The Unicef-MTV project called “SHUGA” Radio has the Cameroonian media by storm and has created alot of impact . This program that has as objective to use the media especially the radio to sensitize youths about the HIV pandemic has witness an increase of youths going for Voluntary counseling and testing services and striving to live healthily . The SHUGA radio has 12 episodes and 2 magazine programs , where in each episode revolves on the love, sex and money themes. After each episode airs over the radio, studio talks and peer discussion usually follow.
SHUGA trained youths in Cameroon in the persons of Eric Mbotiji and Desmond Nji, have been doing a beautiful job by initiating studio talks and peer discussions that arised from each SHUGA episode. The topics of discussions include prevention with positives, multiple concurrent relationships, transactional sex, relationship management, decision making in relationships and STI’s. During such spots young people participated through text messaging and calls . This program has provoked many young people to live responsibly and be encouraged to do their HIV test. Through this program, many who were HIV+ and have been living in isolation, decided to do voluntary counseling and testing in order to live positively and accept their status, thanks to SHUGA radio.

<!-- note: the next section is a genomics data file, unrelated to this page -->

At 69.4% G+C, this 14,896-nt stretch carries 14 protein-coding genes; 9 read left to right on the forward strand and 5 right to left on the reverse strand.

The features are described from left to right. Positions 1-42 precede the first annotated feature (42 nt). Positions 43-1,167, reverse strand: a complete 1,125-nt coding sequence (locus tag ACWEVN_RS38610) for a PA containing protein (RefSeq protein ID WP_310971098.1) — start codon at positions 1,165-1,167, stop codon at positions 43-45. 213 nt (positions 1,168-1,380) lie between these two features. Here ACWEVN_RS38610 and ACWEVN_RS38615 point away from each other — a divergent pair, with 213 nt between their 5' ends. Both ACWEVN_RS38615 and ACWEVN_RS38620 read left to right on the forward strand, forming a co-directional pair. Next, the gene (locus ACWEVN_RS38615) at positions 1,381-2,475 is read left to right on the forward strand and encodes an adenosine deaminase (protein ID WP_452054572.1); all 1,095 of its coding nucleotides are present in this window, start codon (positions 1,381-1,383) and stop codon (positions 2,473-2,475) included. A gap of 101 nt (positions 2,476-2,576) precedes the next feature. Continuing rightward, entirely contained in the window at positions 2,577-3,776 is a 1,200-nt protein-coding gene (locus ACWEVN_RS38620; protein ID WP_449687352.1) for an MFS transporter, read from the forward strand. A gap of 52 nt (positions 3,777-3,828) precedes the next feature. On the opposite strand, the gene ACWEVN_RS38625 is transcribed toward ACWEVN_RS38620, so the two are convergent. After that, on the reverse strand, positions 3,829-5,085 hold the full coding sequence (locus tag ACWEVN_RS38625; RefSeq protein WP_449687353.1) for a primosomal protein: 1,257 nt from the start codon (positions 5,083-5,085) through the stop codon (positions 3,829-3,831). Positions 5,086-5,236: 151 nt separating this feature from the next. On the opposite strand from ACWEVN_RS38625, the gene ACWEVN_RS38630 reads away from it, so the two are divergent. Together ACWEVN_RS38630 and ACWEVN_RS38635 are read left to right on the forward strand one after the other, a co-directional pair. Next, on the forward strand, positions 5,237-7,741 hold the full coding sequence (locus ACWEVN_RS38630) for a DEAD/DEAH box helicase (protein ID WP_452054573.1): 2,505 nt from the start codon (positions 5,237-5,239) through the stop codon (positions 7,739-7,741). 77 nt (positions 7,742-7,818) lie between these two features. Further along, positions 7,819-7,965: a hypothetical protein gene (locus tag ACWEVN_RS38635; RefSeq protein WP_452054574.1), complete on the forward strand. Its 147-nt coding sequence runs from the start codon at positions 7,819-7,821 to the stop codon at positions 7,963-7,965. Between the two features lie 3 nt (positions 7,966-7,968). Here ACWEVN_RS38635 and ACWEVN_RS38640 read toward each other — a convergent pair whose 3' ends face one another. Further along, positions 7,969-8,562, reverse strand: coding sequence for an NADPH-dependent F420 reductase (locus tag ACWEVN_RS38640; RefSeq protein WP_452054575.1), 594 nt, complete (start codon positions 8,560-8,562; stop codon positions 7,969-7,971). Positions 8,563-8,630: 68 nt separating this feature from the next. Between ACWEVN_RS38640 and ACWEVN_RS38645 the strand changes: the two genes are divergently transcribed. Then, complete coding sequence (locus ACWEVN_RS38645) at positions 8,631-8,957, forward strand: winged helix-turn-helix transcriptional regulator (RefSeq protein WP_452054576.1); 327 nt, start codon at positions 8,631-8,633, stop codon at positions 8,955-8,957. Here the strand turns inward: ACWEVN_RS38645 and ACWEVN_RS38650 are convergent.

Since Eric and Desmond were trained in Nairobi-Kenya for SHUGA radio program, they took upon themselves after the training to impact the lives of their peers through the radio programs aboutb HIV , peer to peer discussion in schools, youth groups and in churches . Desmond says that he is very passionate about the program because it has enabled other young people in Cameroon to be well informed about HIV , discarded myths and encouraged many to do their test in order to know their serological status. He adds that youths are the leaders of tomorrow, and in order to prepare for leadership they must live and stay healthily . For more information about the SHUGA project, go to www. shuga.tv .
Submitted by International Youth Journalist